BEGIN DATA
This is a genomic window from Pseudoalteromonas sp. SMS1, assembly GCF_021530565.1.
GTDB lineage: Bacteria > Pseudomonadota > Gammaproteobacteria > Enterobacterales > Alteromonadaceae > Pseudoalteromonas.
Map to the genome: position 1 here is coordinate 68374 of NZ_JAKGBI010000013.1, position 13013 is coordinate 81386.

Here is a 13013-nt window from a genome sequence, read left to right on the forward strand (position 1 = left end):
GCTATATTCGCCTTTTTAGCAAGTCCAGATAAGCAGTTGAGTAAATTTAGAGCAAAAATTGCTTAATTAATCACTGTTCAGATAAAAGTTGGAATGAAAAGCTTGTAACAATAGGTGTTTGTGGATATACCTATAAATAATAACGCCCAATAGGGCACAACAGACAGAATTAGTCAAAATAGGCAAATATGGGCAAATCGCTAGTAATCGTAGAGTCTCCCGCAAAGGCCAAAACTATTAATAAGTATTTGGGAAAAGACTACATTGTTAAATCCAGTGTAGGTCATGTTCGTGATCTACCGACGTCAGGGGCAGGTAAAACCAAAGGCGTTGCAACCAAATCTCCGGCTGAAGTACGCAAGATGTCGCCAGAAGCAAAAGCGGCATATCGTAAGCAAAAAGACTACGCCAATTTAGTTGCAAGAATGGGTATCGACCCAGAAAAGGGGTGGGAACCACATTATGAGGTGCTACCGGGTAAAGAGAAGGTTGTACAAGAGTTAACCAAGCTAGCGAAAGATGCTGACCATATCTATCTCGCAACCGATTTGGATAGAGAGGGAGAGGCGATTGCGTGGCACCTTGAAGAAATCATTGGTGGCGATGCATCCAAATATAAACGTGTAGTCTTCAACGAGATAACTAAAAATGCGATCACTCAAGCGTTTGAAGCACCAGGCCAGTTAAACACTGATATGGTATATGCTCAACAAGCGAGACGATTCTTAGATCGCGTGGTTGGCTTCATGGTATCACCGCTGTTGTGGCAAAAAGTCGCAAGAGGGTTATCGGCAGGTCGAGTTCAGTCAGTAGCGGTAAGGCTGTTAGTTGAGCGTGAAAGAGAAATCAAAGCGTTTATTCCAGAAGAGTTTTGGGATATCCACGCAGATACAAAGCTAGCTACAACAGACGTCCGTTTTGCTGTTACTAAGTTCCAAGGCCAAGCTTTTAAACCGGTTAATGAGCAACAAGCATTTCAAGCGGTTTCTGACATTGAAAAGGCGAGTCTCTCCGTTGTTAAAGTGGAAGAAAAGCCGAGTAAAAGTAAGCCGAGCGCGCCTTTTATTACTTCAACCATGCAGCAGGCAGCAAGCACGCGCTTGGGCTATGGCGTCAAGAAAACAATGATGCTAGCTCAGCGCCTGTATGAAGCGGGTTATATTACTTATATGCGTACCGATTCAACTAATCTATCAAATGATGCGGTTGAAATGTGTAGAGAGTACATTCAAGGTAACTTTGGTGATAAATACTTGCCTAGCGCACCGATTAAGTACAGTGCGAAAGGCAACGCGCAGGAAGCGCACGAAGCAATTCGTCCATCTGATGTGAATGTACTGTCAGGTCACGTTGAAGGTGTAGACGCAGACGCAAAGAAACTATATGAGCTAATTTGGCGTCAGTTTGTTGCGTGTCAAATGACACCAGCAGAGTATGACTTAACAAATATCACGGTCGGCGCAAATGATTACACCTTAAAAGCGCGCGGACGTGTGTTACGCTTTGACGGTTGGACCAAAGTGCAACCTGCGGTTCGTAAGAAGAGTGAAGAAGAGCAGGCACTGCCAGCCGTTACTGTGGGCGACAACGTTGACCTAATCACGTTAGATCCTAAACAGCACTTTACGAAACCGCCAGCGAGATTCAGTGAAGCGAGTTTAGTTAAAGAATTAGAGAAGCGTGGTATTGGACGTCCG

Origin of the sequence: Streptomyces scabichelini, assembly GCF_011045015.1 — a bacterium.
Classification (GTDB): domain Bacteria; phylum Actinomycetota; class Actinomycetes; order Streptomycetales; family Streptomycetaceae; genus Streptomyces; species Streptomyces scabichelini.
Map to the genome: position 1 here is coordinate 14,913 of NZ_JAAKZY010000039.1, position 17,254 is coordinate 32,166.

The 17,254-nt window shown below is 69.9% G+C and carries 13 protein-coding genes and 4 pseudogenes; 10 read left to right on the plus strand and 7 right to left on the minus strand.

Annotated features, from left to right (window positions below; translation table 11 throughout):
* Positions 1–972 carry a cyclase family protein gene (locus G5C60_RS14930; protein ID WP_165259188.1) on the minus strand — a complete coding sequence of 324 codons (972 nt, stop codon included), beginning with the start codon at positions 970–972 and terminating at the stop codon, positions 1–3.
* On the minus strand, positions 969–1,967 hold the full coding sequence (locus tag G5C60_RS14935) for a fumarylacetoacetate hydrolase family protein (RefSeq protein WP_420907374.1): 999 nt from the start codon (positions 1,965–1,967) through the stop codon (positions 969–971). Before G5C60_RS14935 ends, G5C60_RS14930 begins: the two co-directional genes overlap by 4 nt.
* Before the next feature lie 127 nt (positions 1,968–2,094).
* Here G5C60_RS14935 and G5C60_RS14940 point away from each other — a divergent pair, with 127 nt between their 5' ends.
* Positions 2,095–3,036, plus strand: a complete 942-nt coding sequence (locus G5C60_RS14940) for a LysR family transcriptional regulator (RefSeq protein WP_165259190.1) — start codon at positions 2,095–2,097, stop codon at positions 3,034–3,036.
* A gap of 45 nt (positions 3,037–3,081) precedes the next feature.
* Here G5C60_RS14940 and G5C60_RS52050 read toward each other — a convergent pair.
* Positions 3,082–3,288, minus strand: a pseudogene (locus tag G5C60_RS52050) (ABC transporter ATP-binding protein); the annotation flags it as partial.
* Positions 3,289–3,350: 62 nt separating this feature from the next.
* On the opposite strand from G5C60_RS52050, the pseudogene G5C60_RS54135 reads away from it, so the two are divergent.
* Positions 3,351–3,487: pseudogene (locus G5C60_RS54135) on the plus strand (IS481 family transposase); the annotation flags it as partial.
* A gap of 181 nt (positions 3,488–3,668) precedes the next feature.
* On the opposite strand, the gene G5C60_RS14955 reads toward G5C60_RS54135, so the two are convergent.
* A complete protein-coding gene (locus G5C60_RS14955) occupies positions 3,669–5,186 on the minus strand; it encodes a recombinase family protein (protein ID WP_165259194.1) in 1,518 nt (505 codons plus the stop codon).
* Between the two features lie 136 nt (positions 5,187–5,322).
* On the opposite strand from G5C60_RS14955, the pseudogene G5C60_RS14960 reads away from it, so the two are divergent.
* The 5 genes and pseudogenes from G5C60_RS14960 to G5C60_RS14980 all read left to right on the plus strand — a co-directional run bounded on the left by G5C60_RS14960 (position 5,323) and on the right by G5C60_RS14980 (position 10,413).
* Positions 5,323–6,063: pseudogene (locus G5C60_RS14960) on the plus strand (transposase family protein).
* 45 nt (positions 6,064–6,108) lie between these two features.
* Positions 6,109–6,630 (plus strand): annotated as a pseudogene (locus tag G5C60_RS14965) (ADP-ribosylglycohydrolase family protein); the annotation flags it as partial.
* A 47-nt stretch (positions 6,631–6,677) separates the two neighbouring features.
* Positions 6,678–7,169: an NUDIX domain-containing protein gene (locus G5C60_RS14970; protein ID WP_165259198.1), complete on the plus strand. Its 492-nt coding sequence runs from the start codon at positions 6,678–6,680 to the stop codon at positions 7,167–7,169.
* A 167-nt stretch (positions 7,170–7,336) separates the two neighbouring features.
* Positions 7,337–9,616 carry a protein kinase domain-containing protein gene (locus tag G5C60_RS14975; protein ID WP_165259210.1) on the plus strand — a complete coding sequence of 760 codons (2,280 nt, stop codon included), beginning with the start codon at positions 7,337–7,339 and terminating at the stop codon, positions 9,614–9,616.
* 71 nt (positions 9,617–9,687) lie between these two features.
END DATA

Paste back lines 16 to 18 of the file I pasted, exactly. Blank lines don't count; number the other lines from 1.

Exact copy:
* A gap of 45 nt (positions 3,037–3,081) precedes the next feature.
* Here G5C60_RS14940 and G5C60_RS52050 read toward each other — a convergent pair.
* Positions 3,082–3,288, minus strand: a pseudogene (locus tag G5C60_RS52050) (ABC transporter ATP-binding protein); the annotation flags it as partial.